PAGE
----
Interview with Chemical Engineering PhD Student Thulani Nyathi

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interview with chemical engineering PhD Candidate Thulani Nyathi - south african success stories
Interview with Thulani Nyathi, a South African boy genius

1. Tell us a little about yourself and what made you choose to major in science


I was born and raised in Umlazi, a township in Durban. I received my primary and high school education within the Durban area as well. In high school I did science subjects i.e., Maths, Physical Sciences, Life Sciences and Computer studies. I enjoyed Physical Sciences, more specifically, Chemistry. So choosing to major in Chemistry was the next natural step to take.      


2. What where the major challenges and how did you overcome them?


    First year of undergrad was the toughest year for me. Not just academically, but socially as well. UCT is a very diverse community with people with different backgrounds and on top of that, as an individual, you still need to try and get used to the way teaching is done at varsity as compared to High school. So I had to adapt to a lot of things and I had to do this quickly because all these factors can hinder one from completing their studies. So I pretty-much had to adapt on my own and make myself comfortable in my new “home away from home”. There were a lot of good moments that followed, I met a lot of cool people along the way and they helped a lot in making me feel comfortable in this place.

3. You were on the deans list during your undergraduate studies. What advice would you give top matriculants out of high school who want to maintain their performance in university?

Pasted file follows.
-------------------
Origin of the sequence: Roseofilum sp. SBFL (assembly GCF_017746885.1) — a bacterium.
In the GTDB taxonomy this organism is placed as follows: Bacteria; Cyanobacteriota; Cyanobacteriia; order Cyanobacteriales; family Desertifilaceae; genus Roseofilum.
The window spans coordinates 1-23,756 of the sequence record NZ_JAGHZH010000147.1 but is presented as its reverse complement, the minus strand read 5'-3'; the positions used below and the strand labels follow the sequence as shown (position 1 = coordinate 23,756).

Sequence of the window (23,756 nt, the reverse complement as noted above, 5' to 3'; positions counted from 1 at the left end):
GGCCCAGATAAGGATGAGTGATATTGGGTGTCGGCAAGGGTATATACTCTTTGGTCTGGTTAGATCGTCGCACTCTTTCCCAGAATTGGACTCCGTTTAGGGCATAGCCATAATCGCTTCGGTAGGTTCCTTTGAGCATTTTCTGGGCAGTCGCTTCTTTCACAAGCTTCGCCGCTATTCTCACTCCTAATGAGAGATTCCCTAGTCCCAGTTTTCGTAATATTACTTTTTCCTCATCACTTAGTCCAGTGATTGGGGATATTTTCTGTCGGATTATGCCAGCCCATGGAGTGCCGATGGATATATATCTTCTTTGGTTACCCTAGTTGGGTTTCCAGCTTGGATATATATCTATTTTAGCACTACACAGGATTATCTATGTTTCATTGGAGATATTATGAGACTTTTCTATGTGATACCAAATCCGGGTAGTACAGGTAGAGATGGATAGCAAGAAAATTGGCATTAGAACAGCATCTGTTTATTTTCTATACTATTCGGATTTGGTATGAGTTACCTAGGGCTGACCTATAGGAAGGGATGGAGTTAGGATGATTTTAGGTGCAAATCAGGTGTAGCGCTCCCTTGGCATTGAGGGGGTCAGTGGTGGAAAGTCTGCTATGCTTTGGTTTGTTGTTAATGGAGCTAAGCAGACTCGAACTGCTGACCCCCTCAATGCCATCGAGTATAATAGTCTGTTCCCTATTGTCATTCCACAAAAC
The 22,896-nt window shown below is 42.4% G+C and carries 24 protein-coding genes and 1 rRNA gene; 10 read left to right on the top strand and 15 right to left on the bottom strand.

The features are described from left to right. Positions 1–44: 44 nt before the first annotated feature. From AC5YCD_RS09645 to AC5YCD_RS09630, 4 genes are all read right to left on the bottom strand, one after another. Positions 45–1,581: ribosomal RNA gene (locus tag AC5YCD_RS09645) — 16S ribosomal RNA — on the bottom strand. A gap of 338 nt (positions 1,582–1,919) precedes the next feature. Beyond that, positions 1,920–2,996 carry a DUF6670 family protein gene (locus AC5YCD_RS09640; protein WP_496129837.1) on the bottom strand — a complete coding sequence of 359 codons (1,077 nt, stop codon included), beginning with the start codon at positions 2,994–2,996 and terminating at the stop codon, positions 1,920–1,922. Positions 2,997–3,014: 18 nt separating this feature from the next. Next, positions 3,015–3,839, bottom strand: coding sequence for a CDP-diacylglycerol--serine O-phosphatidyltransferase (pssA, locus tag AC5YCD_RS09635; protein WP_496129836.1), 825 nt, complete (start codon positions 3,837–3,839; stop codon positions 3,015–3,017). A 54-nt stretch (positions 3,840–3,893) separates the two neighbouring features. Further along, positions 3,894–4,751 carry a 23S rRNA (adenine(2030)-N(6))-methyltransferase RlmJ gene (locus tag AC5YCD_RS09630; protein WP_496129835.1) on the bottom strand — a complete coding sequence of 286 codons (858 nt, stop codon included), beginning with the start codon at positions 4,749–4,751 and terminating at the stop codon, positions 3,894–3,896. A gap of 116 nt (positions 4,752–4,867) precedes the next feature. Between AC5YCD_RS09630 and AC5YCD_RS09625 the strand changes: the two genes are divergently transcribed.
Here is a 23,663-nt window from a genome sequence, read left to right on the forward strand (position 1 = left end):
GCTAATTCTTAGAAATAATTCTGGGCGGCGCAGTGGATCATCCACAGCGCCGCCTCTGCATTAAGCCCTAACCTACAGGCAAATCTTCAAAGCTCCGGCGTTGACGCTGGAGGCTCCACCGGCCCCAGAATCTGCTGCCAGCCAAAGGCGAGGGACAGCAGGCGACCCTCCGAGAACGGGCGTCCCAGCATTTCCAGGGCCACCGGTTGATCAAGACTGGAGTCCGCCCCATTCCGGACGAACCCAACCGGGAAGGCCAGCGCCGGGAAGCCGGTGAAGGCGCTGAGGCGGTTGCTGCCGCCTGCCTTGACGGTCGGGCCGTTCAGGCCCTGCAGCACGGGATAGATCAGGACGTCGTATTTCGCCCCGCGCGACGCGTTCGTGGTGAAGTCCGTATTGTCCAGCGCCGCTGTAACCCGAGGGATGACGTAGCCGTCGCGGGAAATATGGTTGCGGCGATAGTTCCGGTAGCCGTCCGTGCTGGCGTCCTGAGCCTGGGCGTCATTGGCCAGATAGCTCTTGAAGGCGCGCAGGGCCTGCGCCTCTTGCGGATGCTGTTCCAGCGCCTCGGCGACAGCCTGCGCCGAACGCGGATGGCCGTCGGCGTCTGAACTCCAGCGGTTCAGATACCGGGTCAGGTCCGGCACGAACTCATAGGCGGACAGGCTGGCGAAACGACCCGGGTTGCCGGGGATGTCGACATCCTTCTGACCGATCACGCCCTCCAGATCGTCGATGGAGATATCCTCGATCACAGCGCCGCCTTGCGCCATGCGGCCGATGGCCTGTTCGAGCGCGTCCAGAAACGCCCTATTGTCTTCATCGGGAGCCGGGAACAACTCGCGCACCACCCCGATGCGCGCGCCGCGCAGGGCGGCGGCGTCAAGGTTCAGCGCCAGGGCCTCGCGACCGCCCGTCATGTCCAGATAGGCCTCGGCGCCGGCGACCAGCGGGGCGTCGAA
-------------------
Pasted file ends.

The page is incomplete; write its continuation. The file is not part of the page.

Firstly, it is important to realize that between University and high school, there is quite a significant gap. Unfortunately, this is the current situation here in South Africa. I found it a bit challenging to adapt to the whole set-up of lectures, tutorials and lab practicals and managing the time for all these activities for all the different courses I had to do. This is obviously different from what a person coming from a SA high school is used to. Also, the expectation at University is that you should be able to fulfill all the requirements of all your courses almost independently – which is something very few people can do. So my advice would be to quickly acknowledge that high school and varsity are different and devise a way to adapt adequately to the new “academic lifestyle”. In some cases, this could mean that your high school studying method would have to change but if that happens, still find a method that won’t exhaust you and not enable you to have a social life. Trust me, you need a social life. 


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4. Can people have fun in university and still do well? If yes, How?


       My response here will be related the one in 3)… Time-management and finding a studying method that works for you are both key. We all need to have fun outside varsity and to be honest, the most fun you can ever have is during the time you are in varsity. Even people who are employed now say the same. During this time you also learn a lot about yourself i.e., your strengths, weakness, likes, dislikes etc. The important thing though is to not lose focus and get lost in the fun. You need to constantly remind yourself why you enrolled into varsity. I also found having friends who share similar goals as you also helpful.

5. You are one of a few young black South Africans pursuing a PhD in Engineering, what made you decide to study further and not go to the job market?


    I enjoy doing research, which is something I realised in my 3rd year of Undergrad. At the time, I also had a sponsor that strongly recommended that I at least get a Master’s degree before taking up a job with them. Anyway, I just didn’t feel comfortable with the idea of ending things off at Honours level. The country is in great need of black South African Masters and PhD graduates with expertise in various engineering and scientific fields. With this also comes a great number of funding sources which black South African undergraduates could tap into. So with the passion and the availability of funding, it made sense for me to go beyond Honours. 

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